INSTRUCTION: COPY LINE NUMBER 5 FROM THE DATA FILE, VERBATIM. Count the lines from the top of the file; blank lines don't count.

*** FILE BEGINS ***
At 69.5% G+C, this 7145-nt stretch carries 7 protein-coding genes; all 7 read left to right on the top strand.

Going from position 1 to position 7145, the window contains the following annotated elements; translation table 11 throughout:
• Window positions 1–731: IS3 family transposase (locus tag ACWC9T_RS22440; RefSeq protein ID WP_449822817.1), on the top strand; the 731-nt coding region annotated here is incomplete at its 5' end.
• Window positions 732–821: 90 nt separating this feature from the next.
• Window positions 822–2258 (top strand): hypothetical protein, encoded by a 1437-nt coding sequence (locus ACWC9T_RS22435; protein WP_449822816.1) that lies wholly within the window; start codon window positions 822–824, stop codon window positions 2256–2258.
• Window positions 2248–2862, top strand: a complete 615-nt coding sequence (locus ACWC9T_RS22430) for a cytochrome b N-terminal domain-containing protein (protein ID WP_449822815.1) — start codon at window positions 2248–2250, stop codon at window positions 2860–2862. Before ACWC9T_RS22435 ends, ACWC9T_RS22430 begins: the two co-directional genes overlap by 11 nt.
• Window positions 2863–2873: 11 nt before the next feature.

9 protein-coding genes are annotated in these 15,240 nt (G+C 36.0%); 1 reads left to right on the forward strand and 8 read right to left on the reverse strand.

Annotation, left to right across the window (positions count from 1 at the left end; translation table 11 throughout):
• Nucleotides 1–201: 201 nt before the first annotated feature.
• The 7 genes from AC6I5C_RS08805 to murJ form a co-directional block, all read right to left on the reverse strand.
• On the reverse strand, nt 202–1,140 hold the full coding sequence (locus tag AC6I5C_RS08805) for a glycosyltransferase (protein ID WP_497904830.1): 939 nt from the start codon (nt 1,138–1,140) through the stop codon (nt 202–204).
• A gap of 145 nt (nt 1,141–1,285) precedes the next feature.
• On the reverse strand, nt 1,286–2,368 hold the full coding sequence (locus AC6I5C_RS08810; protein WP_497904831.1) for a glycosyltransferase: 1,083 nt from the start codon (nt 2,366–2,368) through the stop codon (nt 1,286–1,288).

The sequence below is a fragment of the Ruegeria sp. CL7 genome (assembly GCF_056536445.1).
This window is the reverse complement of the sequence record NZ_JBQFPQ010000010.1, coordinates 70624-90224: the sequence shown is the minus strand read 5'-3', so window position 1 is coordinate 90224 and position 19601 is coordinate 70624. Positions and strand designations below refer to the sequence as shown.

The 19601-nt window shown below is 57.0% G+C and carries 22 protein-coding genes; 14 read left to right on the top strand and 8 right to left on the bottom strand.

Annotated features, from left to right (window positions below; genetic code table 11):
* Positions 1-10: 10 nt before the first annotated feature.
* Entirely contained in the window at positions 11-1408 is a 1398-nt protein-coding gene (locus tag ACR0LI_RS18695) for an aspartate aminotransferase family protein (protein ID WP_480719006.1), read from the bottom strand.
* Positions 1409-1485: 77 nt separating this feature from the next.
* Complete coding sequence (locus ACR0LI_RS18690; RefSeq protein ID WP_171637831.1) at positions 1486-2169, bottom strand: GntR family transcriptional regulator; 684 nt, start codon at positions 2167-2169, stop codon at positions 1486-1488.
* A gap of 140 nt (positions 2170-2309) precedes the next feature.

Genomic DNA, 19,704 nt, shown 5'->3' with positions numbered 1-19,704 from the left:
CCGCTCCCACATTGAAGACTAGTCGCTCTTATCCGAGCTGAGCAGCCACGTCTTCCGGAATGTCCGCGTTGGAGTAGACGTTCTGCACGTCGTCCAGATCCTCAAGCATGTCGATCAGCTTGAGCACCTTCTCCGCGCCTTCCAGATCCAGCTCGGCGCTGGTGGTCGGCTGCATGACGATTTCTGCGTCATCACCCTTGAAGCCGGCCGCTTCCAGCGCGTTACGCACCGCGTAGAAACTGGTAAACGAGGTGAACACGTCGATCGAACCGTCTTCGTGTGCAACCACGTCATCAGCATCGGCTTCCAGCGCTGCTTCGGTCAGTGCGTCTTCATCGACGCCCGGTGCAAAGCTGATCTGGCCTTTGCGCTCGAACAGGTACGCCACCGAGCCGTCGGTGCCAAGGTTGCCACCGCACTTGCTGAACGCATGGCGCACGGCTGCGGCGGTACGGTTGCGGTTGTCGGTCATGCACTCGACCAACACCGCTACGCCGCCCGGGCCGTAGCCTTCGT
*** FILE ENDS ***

• Window positions 822–2258 (top strand): hypothetical protein, encoded by a 1437-nt coding sequence (locus ACWC9T_RS22435; protein WP_449822816.1) that lies wholly within the window; start codon window positions 822–824, stop codon window positions 2256–2258.